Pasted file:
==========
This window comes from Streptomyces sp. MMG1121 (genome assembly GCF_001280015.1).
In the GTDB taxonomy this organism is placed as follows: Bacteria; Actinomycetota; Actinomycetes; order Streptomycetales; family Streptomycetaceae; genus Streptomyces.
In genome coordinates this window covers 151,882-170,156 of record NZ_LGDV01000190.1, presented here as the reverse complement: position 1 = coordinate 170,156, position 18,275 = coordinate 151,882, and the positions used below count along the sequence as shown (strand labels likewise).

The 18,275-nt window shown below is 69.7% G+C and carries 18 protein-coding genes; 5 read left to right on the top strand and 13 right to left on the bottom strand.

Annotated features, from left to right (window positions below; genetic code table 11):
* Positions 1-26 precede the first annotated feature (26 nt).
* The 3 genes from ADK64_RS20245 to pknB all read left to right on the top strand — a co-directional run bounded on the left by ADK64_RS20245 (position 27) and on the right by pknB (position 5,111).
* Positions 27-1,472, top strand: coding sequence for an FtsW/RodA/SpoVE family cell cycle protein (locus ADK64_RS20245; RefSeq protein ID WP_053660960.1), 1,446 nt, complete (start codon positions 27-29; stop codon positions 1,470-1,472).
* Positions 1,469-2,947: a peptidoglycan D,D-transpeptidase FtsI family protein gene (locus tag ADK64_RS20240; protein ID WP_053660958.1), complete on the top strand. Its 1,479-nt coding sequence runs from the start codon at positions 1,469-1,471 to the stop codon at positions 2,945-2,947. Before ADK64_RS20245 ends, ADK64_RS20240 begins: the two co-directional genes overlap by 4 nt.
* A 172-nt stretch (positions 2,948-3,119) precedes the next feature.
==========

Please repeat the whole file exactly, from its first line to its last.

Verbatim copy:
This window comes from Streptomyces sp. MMG1121 (genome assembly GCF_001280015.1).
In the GTDB taxonomy this organism is placed as follows: Bacteria; Actinomycetota; Actinomycetes; order Streptomycetales; family Streptomycetaceae; genus Streptomyces.
In genome coordinates this window covers 151,882-170,156 of record NZ_LGDV01000190.1, presented here as the reverse complement: position 1 = coordinate 170,156, position 18,275 = coordinate 151,882, and the positions used below count along the sequence as shown (strand labels likewise).

The 18,275-nt window shown below is 69.7% G+C and carries 18 protein-coding genes; 5 read left to right on the top strand and 13 right to left on the bottom strand.

Annotated features, from left to right (window positions below; genetic code table 11):
* Positions 1-26 precede the first annotated feature (26 nt).
* The 3 genes from ADK64_RS20245 to pknB all read left to right on the top strand — a co-directional run bounded on the left by ADK64_RS20245 (position 27) and on the right by pknB (position 5,111).
* Positions 27-1,472, top strand: coding sequence for an FtsW/RodA/SpoVE family cell cycle protein (locus ADK64_RS20245; RefSeq protein ID WP_053660960.1), 1,446 nt, complete (start codon positions 27-29; stop codon positions 1,470-1,472).
* Positions 1,469-2,947: a peptidoglycan D,D-transpeptidase FtsI family protein gene (locus tag ADK64_RS20240; protein ID WP_053660958.1), complete on the top strand. Its 1,479-nt coding sequence runs from the start codon at positions 1,469-1,471 to the stop codon at positions 2,945-2,947. Before ADK64_RS20245 ends, ADK64_RS20240 begins: the two co-directional genes overlap by 4 nt.
* A 172-nt stretch (positions 2,948-3,119) precedes the next feature.